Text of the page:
Flexor Hallucis Longus (FHL) Tendinitis Video

Video Transcript

Flexor hallucis longus tendinitis is an injury seen more often in athletes, dancers, and gymnasts who are doing repetitive motions using the flexor hallucis longus tendon. The flexor hallucis longus tendon is the tendon that allows you to rise up on your toes. When you are doing this motion repetitively and overusing that tendon, it tends to get injured.

The patient typically will present with pain that’s over the — either over the inside of the foot (in back of the — behind the small bone in the inside of the ankle, the medial malleolus), they can have some pain behind that area, they can have pain underneath their first metatarsal in the foot, or a little bit distal to that. And often they’ll have pain when they’re trying to go up on their toes. For athletes, it’s more common with any kind of running activity will exacerbate that.

Physical examination. When doing a physical exam for foot and ankle pain in general, we do the normal test of muscle strength for the foot and ankle muscles. We do a sensory exam and test the reflexes in the lower extremities. A provocative maneuver specifically for FHL tendinitis involves testing the tendon under — when it is taut versus when it is released. So that’s called a Tomasen test, this is just specific for FHL tendinitis. And so you’ll have the patient flex their foot—and when you’re trying to—also flex their big toe, and usually they’ll have restricted range of motion. And pain most often elicits that. That’s considered a positive Tomasen test. This usually, when you allow the patient to release the foot and to now plantarflex and point the foot, then they’ll have better range of motion of the big toe. So this occurs because when you are putting the foot into dorsiflexion, you’re really making that tendon taut.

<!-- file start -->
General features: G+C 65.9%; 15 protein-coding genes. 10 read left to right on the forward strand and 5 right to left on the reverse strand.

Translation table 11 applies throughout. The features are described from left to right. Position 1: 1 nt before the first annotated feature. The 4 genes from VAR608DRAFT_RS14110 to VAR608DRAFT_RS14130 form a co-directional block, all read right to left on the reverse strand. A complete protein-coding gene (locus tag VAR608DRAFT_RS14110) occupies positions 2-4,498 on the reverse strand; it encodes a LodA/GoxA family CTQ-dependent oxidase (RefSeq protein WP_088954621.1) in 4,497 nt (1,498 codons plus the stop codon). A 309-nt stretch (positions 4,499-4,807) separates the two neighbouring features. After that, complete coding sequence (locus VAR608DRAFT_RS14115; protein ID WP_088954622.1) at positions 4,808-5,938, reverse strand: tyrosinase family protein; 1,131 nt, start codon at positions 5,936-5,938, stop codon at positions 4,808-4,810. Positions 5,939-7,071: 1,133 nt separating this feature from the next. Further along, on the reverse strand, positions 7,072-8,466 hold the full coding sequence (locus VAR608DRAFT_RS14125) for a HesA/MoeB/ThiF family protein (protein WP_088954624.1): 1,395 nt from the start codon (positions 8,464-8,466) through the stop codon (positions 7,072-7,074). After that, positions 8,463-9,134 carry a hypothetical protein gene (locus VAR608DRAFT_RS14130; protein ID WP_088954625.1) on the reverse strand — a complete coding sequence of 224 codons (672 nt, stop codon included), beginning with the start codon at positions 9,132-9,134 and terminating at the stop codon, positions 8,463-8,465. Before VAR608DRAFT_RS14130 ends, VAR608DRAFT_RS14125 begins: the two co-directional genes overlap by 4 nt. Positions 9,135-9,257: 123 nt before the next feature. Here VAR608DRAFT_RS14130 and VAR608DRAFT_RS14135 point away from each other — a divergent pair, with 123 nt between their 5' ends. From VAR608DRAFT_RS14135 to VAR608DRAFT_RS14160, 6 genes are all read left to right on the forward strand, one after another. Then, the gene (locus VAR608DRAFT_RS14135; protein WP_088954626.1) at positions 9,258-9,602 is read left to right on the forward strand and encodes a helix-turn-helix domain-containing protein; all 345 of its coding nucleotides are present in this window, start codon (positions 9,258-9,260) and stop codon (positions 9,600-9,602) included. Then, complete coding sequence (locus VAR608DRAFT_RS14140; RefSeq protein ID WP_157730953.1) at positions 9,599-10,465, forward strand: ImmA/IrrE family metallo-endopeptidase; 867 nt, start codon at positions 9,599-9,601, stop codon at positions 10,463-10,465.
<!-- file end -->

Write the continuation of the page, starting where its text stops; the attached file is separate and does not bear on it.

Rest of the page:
As the tendon passes underneath, it passes through a tunnel called the tarsal tunnel, similar to the carpal tunnel in the wrist. As it passes through that tunnel time and time and time again, it sometimes can start to fray. When it starts to fray, patients can also feel a kind of locking or catching of the tendon that’s also usually painful because as a result, when it starts to fray, the tendon gets swollen, it gets irritated, and inflamed, their fluid builds up around that area. And the patient feels that swelling and feels the pain.

Treatment for FHL tendinitis is to relieve the pressure off of that tendon. And first really is to protect that area, to rest the feet if at all possible, and to use good anti-inflammatories. And those can be anywhere from natural anti-inflammatories such as ice after any kind of activity, to oral anti-inflammatories. Also, we now have image-guided injections, where, using the ultrasound machine, we can nicely localize that FHL tendon as it passes through the tunnel going underneath — in the ankle.

And with the ultrasound, you can see the foot in real-time so that the patient can go through those motions. After visualizing the tendon, you can put a little bit of medication, including steroid and anesthetic, right around the tendon to reduce the inflammation. Usually that’s good to reduce the pain, also reduce the inflammation in that area. And then, in combination with the modification of activities, plus doing good exercises, are usually sufficient to allow the tendinitis to heal.